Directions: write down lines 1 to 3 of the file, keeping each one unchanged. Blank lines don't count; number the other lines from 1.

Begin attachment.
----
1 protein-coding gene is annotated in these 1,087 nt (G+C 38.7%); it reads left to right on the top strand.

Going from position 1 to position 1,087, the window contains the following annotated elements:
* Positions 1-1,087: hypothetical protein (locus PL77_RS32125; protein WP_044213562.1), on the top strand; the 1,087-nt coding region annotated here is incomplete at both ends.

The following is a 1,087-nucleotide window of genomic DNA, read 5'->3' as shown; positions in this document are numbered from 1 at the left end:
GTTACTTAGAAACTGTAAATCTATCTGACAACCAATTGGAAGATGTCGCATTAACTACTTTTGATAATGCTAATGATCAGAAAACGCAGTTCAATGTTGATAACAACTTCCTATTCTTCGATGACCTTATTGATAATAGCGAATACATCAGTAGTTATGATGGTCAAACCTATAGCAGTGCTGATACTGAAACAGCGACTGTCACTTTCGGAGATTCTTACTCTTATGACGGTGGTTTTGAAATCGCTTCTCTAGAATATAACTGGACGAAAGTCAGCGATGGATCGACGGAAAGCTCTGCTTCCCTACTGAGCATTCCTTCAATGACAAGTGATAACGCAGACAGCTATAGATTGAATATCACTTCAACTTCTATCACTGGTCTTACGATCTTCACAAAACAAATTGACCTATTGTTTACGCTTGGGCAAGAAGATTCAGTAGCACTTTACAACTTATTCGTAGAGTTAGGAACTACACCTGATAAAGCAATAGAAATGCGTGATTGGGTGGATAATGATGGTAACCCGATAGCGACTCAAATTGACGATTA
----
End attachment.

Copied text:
1 protein-coding gene is annotated in these 1,087 nt (G+C 38.7%); it reads left to right on the top strand.

Going from position 1 to position 1,087, the window contains the following annotated elements:
* Positions 1-1,087: hypothetical protein (locus PL77_RS32125; protein WP_044213562.1), on the top strand; the 1,087-nt coding region annotated here is incomplete at both ends.